GBB:           Other than your current novel what other books short stories etc. have you written?
    I have several short stories that have been published across the net as well as involvement in several plays. Justice Rules is my first novel.

    GBB:           Are you working on any new projects?
    I am just about finished with my second novel called The Siren's Song. It is a horror mystery set in an abandoned mansion on the cliffs in Santa Cruz, California.

    GBB:           Is there a sequel or a prequel for Justice Rules somewhere out there in the future?
    There is a sequel to "Justice Rules" in the works. A little teaser, in "Justice Rules", Brian Wylie dealt with the Violent Crimes element of his title. In the sequel, "Everything In Sight", he will be dealing with the terrorist side. A lot of twists and turns in this one as well.

    GBB:           Do you have any media or book signing appearances coming in the near future?
    None scheduled. I did a reading at a local bookstore here in Spokane called, Aunties. They carry "Justice Rules" in stock.


    GBB:           Awesome that a local book store not only allowed you to do a reading, but they also carry your book as well!   Is there anything you would like to say to your fans or potentially new fans?
    If you have read "Justice Rules" and liked it, tell your friends. The biggest challenge for new authors, particularly self-published authors, is marketing. In most cases there is no budget and the only way that they can have any success is word of mouth. So, when you read something you like, please tell the world. Post it on all of your social media sites and tell everyone. You are the only means most of us have at continuing to do what we love to do so much. You can make a huge difference in the careers of all of us. So please, tell your friends. I have a web site, www.justice-rules.com. On the site are many items of interest that include an expanded biography, a blog, some insights from my life and other bits of information. You can also link to the book from there.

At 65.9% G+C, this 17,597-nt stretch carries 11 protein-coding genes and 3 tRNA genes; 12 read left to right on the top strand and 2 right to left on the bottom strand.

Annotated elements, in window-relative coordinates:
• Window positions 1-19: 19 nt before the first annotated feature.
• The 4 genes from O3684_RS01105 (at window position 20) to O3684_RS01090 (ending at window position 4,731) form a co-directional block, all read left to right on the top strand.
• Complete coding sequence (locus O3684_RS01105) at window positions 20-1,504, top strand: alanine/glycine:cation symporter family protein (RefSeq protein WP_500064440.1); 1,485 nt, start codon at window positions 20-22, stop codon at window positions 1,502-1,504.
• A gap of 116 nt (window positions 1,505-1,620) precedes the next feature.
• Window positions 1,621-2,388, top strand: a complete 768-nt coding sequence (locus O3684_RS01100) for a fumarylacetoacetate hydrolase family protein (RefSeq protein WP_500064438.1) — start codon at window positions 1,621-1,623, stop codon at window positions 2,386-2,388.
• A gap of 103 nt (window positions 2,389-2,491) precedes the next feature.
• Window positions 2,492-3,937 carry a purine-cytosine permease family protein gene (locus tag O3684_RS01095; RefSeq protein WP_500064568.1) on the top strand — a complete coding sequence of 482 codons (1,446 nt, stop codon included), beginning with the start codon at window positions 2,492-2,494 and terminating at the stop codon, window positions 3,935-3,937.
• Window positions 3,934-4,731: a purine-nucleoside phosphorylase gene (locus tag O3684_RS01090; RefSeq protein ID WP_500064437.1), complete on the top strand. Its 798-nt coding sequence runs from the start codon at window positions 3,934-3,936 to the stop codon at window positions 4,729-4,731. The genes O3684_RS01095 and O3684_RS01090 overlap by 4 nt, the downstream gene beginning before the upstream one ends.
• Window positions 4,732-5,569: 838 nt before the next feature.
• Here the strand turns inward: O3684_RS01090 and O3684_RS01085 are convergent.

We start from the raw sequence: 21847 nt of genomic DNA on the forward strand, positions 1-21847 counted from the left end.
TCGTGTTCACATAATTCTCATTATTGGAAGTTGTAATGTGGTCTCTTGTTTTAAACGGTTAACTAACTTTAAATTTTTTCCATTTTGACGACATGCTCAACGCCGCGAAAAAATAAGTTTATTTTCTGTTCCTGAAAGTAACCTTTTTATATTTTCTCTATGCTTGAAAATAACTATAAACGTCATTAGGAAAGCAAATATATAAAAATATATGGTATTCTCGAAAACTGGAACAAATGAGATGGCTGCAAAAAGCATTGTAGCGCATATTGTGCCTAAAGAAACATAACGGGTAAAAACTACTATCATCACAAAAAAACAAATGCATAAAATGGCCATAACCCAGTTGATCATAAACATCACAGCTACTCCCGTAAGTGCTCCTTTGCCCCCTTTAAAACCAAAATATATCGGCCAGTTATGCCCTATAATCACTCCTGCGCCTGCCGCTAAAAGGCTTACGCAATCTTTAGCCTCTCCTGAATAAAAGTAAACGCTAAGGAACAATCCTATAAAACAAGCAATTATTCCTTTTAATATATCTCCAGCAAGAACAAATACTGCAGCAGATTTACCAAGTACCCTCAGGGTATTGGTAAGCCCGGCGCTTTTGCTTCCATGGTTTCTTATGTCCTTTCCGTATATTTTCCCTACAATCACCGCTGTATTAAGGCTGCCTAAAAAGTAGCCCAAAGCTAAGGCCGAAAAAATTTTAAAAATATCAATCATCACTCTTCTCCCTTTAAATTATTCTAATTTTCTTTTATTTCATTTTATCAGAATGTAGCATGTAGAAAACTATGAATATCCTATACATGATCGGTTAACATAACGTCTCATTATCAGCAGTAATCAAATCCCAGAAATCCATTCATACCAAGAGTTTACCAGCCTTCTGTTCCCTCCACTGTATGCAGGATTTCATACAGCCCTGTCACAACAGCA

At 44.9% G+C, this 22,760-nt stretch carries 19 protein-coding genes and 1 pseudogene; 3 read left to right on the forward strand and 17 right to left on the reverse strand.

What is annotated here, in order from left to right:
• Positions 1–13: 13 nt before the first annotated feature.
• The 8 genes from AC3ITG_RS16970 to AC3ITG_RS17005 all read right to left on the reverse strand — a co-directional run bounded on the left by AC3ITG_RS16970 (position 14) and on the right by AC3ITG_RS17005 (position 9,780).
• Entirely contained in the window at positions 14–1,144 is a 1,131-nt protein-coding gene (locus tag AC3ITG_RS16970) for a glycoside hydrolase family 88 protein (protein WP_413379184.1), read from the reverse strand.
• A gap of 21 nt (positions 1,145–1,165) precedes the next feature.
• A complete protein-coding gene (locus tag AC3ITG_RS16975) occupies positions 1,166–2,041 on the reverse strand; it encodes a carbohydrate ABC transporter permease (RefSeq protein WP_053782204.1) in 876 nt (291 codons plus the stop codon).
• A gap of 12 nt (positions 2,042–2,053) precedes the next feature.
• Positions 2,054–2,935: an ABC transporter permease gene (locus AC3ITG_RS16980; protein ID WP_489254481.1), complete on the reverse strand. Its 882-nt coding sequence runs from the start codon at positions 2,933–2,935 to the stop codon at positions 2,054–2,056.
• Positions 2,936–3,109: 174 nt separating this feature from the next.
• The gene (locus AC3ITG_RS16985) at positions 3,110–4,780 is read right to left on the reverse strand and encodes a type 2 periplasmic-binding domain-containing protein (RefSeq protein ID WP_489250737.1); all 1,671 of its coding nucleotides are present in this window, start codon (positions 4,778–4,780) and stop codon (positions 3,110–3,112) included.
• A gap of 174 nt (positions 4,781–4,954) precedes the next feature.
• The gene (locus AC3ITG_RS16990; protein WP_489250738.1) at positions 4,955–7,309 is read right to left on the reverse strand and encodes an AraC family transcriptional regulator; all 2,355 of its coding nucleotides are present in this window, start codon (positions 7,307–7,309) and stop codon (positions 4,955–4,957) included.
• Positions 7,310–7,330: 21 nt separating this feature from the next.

You can find Justice Rules at http://www.amazon.com/dp/B003K16TCY .

    I love writing. It is the perfect lifestyle for me at this point in time. Creating these stories and allowing them to come to life intrigues and energizes me in a way that is hard to explain. People get satisfaction from many different sources, for some it's a pay check, for others it's an athletic endeavor and still for some it's their family and friends; for me it's the creative process. All through my career I have been fortunate enough to work in circumstances that have allowed me to be creative. I have written and directed plays and videos, I have created themed meetings for corporate America and I have written novels and screenplays. Sometimes there is money that comes with these endeavors, which always amazes me, and sometimes there is not. My wife often reminds me that doing the ones that offer money is preferable. But, it is the act of creating that satisfies me most and in performing that act I am fulfilled. So even if no money comes at the end of my writing sessions, I still feel that I have been productive and that makes me happy.
    Thank you.





    Thank you for your time.  Justice Rules sounds like an intriguing read from a perspective not often written about.  We wish you much success with your novel.

    Please visit Aunties to support bookstores who support independent authors!